Many of the UK’s national newspapers have reportedly joined forces to seek a solution for declining online advertising revenue.

The publishers of the Guardian, Sun, Times, Mirror, Express, Star, Telegraph and Mail newspapers are undertaking a feasibility study named ‘Project Juno’.

Rising online audiences are failing to offset the falling ad revenue income, with adspend on the nationals expected to shrink by 10.1 per cent this year, according to the Advertising Association/ Warc Expenditure Report.

That is despite the fact that overall internet adspend is expected to grow by 12.3 per cent, with Google and Facebook recently announcing big increases in revenue thanks mainly to mobile advertising.

Project Juno will be chaired by Steve Booth, a former advertising chief executive, according to City AM.

“The newspaper industry has been overly competitive within itself,” Booth told the paper.

“And it would more likely be able to face its more obvious competition if it were united in its approach.”

“Print has fallen out of fashion with advertisers to an extent. And the view is that were we to come together, were the newsbrands to come together, could we better present the opportunities for advertisers afforded by the assets of those news brands?”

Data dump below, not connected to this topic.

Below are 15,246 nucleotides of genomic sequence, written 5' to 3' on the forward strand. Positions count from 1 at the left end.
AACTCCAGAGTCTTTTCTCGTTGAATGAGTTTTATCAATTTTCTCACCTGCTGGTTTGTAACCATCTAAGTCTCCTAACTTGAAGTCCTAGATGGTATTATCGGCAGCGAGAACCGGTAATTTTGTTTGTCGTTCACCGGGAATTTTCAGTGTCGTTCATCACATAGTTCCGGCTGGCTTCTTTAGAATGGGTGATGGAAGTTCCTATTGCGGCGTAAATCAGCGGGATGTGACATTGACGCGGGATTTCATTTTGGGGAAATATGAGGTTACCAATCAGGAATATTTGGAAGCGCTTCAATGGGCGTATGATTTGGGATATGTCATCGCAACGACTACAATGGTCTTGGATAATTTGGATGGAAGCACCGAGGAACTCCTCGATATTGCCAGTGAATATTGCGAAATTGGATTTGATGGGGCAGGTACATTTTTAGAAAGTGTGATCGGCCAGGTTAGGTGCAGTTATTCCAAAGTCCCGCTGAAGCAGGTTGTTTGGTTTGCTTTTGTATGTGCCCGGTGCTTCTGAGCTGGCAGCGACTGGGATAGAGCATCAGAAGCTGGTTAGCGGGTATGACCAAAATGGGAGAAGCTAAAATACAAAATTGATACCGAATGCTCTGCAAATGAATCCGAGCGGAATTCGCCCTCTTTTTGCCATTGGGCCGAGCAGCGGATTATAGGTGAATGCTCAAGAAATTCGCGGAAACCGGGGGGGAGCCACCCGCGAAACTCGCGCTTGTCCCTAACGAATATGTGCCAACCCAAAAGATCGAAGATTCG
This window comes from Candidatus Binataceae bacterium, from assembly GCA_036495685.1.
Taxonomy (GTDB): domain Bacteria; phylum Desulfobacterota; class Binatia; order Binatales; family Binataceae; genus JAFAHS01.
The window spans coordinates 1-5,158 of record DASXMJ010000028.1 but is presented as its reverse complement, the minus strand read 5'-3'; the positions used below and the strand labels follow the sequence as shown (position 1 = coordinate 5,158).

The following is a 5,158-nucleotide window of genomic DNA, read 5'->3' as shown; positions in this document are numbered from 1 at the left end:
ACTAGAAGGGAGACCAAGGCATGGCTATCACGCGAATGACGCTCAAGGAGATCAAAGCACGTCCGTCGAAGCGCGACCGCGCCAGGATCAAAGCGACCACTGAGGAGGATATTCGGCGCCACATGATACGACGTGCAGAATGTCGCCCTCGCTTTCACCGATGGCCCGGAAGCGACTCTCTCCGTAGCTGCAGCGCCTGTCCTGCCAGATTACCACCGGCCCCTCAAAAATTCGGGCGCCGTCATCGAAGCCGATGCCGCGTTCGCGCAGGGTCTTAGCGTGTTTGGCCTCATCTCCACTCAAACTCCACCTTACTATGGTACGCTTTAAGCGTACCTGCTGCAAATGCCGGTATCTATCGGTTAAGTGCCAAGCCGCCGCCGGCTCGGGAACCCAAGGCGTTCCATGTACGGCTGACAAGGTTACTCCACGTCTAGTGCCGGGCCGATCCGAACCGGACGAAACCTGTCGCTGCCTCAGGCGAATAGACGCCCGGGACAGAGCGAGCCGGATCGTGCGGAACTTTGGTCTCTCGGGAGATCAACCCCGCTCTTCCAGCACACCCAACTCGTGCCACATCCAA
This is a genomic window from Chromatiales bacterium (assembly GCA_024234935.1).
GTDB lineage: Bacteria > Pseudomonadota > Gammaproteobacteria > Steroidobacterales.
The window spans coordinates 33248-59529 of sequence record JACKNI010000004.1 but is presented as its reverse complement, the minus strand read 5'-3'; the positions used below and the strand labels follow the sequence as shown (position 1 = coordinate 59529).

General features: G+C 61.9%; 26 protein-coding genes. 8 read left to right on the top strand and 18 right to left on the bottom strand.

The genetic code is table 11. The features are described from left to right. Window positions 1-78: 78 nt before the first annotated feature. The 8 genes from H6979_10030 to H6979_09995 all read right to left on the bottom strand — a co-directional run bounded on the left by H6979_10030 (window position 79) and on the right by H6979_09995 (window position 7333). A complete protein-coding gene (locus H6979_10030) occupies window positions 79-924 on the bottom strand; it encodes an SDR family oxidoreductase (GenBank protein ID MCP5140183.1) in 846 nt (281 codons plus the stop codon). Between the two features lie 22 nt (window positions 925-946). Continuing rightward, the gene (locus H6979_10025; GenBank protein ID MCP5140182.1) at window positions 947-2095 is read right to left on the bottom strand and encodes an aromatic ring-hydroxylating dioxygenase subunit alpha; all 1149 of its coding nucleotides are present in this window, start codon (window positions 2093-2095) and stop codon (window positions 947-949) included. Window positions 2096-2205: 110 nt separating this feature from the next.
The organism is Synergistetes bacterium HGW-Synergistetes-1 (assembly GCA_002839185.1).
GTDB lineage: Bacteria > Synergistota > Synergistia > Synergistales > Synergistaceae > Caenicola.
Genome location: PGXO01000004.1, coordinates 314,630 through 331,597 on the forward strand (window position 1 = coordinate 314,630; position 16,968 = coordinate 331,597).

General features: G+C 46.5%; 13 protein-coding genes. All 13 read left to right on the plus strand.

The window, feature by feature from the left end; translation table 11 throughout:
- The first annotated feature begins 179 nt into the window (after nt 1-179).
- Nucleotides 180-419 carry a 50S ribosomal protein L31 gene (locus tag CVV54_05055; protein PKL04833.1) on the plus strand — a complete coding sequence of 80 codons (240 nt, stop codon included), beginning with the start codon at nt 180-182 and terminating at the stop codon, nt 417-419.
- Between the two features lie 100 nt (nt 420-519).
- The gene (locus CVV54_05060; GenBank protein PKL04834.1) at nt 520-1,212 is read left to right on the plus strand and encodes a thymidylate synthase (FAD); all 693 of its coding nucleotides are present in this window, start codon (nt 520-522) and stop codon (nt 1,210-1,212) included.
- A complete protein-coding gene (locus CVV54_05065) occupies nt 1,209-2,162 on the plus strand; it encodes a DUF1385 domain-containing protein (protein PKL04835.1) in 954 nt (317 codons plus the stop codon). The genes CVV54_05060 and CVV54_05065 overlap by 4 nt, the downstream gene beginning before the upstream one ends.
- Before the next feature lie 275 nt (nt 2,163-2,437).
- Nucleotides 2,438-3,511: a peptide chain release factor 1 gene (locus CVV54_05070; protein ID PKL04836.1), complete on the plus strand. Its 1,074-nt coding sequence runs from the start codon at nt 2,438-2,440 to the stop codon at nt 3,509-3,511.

Booth said that as well as representatives from each publishing group, there will be input from economic, legal and research experts.

He added: “Our view is we have highly valuable, quality, engaged audiences that in many respects are superior to other media types.

“It’s our belief that were we able to come together, speak as one voice, and actually be able to deliver as a one-stop shop then the commercial fortunes of the news brands would be better served, and those of advertisers as well.” 

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